The following passage come from my acclaimed book Impossible is an Illusion.


          Alex Semendinger is a great kid.  All the Semendinger boys are great kids.  (Of course, I may be little biased in my assessment.)

Although Alex has many great attributes – he is kind, understanding, funny, smart, hard working, focused – as he grew up, organization was not one of them.

“Alex, is your room clean?” was an often-heard question in the Semendinger house.  The follow-up answer, “Yes” also led to an interesting dynamic.  Alex’s definition of clean, and my definition of clean, were not the same thing.

Growing up, Alex loved marbles.  As marbles seemed to be a frequently gifted item, I believe there was a time when he possessed no fewer than 45,765 marbles.  Alex’s collection contained marbles of various shapes, designs, and colors.  Cats-eyes, agates, onionskins, alleys, solids, micas, and peppermint swirls, he had them all.  It was an impressive array of marbles. 

Part of the problem was that I liked marbles too.  They’re fun to have and fun to play with.  And I like buying things my kids enjoy.

“Hey, look, marbles! I’ll get these for Alex!”

Many years ago, Alex’s room was more than a bit messy.  Part of the clutter involved 42,342 of Alex’s marbles.  There were marbles everywhere.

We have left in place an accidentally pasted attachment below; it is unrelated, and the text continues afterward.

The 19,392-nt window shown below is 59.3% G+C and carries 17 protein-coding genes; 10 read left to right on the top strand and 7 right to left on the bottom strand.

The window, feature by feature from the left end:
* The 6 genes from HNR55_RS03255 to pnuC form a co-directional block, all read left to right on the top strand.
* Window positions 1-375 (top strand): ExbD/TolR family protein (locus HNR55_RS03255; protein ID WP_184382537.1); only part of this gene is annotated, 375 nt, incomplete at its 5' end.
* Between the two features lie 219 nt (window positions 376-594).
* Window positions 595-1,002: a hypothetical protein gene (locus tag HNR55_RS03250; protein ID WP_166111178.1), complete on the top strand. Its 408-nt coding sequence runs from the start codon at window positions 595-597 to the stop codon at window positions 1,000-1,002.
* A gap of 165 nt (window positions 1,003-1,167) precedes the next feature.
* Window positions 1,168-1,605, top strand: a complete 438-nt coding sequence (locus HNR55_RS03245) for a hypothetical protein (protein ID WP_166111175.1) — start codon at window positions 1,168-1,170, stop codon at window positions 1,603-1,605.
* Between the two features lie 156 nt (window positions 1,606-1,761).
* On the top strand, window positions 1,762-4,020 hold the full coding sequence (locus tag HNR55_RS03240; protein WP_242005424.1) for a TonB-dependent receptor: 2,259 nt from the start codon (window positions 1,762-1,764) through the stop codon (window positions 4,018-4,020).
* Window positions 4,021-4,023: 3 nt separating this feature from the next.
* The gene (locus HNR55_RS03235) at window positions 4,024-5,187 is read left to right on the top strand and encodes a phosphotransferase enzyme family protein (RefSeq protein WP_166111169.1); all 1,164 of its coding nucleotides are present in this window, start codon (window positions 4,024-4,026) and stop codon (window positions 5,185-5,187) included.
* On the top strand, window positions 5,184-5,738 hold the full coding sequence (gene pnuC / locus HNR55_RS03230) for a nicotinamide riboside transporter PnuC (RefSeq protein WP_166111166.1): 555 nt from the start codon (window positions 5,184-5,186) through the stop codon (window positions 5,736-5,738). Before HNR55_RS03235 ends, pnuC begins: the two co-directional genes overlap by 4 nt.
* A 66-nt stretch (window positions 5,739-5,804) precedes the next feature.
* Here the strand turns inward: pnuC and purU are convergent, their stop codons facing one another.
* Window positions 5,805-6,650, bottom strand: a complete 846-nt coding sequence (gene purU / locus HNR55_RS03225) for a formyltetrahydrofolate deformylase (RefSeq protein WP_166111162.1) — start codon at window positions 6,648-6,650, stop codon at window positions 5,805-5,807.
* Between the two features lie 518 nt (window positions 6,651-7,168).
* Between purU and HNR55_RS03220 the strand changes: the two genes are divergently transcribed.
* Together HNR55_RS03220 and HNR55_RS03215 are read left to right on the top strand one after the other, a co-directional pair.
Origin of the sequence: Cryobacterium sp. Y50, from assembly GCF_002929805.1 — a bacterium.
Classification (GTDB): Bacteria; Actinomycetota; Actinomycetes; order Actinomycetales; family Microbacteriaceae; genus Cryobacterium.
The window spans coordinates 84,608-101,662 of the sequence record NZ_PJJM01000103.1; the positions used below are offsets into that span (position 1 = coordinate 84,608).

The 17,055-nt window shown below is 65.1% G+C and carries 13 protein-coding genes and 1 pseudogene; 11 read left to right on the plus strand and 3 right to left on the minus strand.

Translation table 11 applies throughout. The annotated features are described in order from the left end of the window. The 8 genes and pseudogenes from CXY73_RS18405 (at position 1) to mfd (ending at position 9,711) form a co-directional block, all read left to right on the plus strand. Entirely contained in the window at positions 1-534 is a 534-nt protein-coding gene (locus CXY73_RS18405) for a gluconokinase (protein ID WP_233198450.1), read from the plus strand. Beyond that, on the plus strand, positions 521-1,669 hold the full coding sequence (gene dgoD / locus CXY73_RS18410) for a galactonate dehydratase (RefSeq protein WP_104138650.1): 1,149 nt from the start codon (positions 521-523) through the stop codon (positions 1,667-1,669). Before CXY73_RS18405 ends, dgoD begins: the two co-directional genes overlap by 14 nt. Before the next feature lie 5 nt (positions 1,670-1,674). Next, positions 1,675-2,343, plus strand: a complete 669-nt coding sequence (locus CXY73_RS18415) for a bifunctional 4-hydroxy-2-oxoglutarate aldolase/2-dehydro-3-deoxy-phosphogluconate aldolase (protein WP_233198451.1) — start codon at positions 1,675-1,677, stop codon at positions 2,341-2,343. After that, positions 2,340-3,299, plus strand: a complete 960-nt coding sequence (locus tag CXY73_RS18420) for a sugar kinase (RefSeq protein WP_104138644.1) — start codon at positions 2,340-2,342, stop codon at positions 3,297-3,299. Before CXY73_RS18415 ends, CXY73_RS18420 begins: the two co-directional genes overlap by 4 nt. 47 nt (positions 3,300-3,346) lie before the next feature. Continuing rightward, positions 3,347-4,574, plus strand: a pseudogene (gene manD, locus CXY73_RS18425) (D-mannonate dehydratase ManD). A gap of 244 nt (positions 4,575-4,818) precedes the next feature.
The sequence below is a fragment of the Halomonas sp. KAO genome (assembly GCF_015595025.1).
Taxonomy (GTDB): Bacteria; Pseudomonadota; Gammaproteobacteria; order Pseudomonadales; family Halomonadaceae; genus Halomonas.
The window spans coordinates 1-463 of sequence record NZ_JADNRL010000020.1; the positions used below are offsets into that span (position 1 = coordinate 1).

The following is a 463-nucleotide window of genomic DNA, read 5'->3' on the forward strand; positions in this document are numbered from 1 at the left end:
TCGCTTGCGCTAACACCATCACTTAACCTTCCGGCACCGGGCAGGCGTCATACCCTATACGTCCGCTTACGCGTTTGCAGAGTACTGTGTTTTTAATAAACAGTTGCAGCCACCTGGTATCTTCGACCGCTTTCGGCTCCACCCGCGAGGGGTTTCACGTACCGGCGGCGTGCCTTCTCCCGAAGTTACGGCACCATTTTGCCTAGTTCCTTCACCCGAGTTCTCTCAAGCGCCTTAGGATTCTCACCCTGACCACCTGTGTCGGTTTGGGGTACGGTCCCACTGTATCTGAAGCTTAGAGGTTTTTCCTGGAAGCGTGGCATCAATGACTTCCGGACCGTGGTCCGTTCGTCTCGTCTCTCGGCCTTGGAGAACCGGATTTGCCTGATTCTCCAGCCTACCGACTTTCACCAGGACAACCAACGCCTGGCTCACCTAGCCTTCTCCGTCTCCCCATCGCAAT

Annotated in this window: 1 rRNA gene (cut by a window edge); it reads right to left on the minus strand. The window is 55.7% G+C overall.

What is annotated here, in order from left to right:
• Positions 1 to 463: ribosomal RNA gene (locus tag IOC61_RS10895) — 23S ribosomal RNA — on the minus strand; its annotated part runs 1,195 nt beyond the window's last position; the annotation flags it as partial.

Marbles were all over the floor. 

There were marbles under the bookshelves.

Marbles were under Alex’s desk.

There were marbles under his bed.

There were even marbles in the bed.  If the Guinness World Record people had arrived at our house, we would have been in the running for two accomplishments – The World’s Messiest Room and The Most Marbles Ever Scattered Across a Small Area.

From Alex’s perspective, his room represented a marble masterpiece. 

(Looking back on this, and now forgetting the emotions of the moment, I must say that Alex was probably correct.  Never before, or since, were there so many marbles arranged in such a manner.  This may have been one of the greatest moments in the history of the world, but now it is lost forever.)

Forty two thousand marbles, and more, were in every possible place. 

The marbles had been scattered for days, maybe even weeks. 

Of course, I was too lost in the mess to appreciate this singular work of three-dimensional art.  Instead I saw a mess and a big one at that. 

Marbles were on the window sill.

Marbles were squished between the pages of Alex’s books. 

There were marbles inside Alex’s pillow cases.

There were even marbles inside Alex’s pillows.  (I still don’t know how they got in there.)

And it made me think…

Alex loved his marbles, but I believed that, because he had so many, he didn’t appreciate them.  The vast quantity of marbles, the myriad marbles, had rendered them, individually, insignificant. 

I talked about this with Alex.  I asked him if he liked his marbles.  He said he did. 

I then asked if the way the marbles were scattered demonstrated an appreciation of the marbles.  In spite of his possible artist talents and the merits of his creation, he had to agree that they did not.